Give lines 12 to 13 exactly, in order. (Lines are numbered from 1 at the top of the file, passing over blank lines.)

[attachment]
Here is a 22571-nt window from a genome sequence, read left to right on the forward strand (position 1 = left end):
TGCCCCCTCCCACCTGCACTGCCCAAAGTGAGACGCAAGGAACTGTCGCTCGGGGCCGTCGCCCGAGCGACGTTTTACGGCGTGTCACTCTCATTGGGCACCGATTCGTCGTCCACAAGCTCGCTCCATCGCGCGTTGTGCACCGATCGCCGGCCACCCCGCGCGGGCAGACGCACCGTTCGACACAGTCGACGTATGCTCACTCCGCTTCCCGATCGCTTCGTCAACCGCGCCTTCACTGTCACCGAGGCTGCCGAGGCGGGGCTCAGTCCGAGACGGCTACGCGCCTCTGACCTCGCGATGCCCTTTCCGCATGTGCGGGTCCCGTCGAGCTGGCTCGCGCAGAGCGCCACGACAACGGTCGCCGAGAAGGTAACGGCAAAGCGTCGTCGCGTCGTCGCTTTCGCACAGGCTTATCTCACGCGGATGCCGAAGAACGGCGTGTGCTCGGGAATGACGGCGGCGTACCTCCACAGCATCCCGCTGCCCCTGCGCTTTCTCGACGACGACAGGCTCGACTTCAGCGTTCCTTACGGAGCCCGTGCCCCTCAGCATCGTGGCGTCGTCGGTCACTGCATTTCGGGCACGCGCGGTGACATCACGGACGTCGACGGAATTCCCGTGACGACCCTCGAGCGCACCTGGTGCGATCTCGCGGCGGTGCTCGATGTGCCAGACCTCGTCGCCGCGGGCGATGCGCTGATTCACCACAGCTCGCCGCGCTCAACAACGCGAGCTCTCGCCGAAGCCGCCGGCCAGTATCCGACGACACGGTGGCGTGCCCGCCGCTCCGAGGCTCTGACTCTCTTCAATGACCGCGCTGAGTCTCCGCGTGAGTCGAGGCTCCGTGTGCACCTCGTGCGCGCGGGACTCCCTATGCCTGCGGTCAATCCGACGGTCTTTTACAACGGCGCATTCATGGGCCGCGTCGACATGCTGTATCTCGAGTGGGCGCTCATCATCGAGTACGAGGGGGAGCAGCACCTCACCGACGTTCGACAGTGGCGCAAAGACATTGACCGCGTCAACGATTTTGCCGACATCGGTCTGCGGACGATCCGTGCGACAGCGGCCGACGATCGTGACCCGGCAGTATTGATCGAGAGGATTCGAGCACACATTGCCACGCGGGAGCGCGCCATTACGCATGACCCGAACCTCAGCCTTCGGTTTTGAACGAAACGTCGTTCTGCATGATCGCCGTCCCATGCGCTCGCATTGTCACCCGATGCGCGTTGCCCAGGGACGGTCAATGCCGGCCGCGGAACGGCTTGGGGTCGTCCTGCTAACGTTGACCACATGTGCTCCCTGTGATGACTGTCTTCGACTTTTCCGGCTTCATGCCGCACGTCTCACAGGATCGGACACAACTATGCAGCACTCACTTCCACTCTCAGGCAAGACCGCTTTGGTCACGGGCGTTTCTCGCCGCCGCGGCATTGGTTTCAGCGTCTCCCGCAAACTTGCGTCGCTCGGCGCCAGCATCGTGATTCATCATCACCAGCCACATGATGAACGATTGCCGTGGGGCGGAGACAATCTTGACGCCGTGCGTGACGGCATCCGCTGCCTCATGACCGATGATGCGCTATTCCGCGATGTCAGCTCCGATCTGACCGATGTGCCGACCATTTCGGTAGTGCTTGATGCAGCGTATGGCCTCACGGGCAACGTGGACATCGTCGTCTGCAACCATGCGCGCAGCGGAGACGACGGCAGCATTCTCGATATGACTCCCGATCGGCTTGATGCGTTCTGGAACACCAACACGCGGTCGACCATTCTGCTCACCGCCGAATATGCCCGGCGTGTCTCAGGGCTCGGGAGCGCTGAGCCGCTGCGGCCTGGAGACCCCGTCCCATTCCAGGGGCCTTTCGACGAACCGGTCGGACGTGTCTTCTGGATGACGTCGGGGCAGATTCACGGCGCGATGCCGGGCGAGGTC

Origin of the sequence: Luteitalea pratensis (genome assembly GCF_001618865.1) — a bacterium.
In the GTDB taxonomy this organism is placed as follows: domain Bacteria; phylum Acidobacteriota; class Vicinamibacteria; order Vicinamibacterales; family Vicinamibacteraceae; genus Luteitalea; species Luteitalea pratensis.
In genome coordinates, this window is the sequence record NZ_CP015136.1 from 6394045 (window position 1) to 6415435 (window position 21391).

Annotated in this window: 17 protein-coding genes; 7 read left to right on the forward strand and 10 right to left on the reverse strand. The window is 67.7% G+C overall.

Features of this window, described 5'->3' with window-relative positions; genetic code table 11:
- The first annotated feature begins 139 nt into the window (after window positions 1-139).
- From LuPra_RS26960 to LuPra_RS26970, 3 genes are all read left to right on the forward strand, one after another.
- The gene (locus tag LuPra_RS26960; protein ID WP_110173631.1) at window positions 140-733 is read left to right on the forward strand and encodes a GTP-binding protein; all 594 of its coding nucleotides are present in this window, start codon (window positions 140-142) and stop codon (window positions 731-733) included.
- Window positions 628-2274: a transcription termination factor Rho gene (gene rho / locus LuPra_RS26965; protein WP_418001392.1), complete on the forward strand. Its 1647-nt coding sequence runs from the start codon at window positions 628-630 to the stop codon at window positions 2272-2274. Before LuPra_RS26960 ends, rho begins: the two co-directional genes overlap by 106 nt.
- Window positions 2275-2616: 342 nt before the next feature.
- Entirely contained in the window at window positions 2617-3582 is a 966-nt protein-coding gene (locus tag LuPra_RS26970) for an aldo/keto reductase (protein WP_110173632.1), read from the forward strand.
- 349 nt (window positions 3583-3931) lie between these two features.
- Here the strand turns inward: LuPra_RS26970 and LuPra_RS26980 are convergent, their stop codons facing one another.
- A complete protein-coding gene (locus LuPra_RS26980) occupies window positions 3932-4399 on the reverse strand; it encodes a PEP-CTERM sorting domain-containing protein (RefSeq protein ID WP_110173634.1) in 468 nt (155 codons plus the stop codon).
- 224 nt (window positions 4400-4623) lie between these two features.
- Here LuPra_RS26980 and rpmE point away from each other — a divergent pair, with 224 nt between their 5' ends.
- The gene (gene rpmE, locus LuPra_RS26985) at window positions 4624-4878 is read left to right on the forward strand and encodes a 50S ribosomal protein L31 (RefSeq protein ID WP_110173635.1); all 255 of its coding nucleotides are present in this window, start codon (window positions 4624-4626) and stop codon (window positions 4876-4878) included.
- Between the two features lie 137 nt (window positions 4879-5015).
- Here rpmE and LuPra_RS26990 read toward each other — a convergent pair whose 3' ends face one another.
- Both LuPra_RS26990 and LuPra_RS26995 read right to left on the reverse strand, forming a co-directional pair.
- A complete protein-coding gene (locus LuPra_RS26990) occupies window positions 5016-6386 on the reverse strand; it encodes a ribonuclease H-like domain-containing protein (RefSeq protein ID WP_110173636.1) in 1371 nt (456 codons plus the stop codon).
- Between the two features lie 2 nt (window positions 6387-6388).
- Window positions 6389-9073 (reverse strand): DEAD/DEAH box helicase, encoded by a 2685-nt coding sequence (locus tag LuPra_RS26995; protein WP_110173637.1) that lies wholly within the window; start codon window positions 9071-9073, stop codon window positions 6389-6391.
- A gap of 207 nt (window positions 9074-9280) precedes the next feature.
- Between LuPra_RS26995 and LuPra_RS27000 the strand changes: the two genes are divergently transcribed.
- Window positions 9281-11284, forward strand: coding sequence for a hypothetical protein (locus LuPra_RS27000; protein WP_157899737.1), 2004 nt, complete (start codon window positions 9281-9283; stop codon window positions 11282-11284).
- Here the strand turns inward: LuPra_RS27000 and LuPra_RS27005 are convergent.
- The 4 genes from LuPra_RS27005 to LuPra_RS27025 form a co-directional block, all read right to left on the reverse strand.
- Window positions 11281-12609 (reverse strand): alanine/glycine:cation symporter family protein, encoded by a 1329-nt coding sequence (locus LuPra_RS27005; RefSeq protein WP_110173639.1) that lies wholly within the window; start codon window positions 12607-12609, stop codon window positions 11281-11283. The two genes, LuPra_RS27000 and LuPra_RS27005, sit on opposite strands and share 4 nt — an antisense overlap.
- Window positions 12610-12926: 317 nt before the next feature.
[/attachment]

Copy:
- Window positions 2275-2616: 342 nt before the next feature.
- Entirely contained in the window at window positions 2617-3582 is a 966-nt protein-coding gene (locus tag LuPra_RS26970) for an aldo/keto reductase (protein WP_110173632.1), read from the forward strand.